At Fort Hamilton Hospital, excellent care goes beyond delivering babies, treating cancer patients and responding quickly to emergencies. It also means handling all those patients with compassion, says Mark Smith, hospital president.

“The patient experience is a passion of mine,” says Smith, who was named president last June.

“People don’t always know if they’ve gotten great clinical care, even though we have the metrics to show they do get that here,” he says. “But what they do know is how they were treated. How did we make them feel? Did we listen to them? Did we talk with their family and help them understand their condition? That’s what we’re focused on as a community medical center.”

Fort Hamilton, part of the eight-hospital Kettering Health Network, will mark its 85th anniversary in May. In its long history the facility has undergone many changes, but what hasn’t changed is its focus on the City of Hamilton.

“Hamilton is our primary service market and where we expect to experience growth,” Smith says. “Our goal is to be a destination of choice for people of Hamilton.”

Because of that, he says the growing hospital corridor along Interstate 75 hasn’t had that big of an impact on Fort Hamilton.

“Certainly there’s been tremendous growth along I-75. Interestingly we’ve not seen an impact on our ED (Emergency Department) volume. In fact, it has increased the last couple years.”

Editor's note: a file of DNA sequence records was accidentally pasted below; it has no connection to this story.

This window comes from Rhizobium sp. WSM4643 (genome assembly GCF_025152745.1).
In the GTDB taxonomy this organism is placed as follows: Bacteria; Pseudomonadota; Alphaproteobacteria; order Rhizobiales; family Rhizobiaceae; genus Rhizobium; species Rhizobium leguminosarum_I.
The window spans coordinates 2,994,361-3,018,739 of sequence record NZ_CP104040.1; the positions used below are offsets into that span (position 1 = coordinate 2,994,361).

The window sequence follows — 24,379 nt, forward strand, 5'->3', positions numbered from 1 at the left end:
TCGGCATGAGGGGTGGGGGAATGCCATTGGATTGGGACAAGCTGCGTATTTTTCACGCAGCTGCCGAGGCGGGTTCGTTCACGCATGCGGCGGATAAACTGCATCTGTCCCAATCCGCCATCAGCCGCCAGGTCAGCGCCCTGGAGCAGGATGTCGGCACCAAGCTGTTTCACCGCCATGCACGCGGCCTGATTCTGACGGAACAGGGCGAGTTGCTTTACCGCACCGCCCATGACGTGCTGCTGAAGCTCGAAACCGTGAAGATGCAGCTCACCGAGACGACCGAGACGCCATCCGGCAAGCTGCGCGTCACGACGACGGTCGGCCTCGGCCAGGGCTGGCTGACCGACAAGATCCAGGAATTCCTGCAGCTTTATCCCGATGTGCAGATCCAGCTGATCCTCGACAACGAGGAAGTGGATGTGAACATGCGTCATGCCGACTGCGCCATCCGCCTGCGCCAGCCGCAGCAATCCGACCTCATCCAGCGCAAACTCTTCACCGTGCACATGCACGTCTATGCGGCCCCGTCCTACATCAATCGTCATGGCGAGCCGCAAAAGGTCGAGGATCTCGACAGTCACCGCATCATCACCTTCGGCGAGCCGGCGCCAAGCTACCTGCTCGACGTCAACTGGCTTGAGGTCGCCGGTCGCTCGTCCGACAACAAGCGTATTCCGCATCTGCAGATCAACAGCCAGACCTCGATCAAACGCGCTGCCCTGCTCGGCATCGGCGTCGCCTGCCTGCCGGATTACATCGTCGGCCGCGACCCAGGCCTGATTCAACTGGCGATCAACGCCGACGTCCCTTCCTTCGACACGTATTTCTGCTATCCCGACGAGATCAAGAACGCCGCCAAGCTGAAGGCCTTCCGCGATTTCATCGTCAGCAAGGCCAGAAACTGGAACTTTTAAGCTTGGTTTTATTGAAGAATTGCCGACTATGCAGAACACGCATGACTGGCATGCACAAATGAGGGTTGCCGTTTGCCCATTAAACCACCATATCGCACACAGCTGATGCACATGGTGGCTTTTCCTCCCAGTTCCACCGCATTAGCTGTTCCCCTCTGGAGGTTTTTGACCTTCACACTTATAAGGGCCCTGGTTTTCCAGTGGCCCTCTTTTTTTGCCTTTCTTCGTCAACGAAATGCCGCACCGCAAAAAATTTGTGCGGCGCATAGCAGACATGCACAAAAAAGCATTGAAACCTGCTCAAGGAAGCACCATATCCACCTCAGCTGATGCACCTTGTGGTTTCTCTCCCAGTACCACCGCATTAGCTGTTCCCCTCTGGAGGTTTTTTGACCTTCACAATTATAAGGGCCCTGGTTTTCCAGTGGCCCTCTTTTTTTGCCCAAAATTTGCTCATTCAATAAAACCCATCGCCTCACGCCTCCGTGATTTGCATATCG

To make sure it can handle that demand, Fort Hamilton formally unveiled a $5 million-plus Emergency Department expansion and renovation in February. The yearlong project, which included an additional 5,000 square feet, added a new, more inviting lobby, eight more rooms and less sterile-looking décor.

“One of the things the Kettering Health Network has across our facilities is a very warm, welcoming theme in all our facilities instead of being a cold, antiseptic environment. We feel the ED is a great place to put that impression across.”

Fort Hamilton’s ED sees about 42,000 patients annually, up from about 36,000 in 2011. With the expansion, the ED can handle more than 50,000 patient visits annually.

Fort Hamilton, the city’s largest private employer with more than 1,000 full- and part-time employees, is licensed for 260 beds. It also includes a state-of-the-art Cardiac Catheterization Laboratory, the Gebhart Cancer Center and a well-regarded Wound Care Center.

“I’m biased, but I think our Wound Care Center is the best in the county,” says Smith. It includes two hyperbaric oxygen chambers for faster wound healing.

An important hospital initiative is physician recruitment, particularly in medical specialties, family practice and internal medicine.

Over the last year, Fort Hamilton has added more than 20 physicians, increasing its medical staff to more than 300.

“People like working in a community hospital where they feel they are part of a family,” says Smith. “We’re not the largest hospital in Butler County, but there is a family feel here that is remarkable. Physicians feel they can provide whole patient care. There is a real sense that they can practice medicine in a way that’s best for their patient.”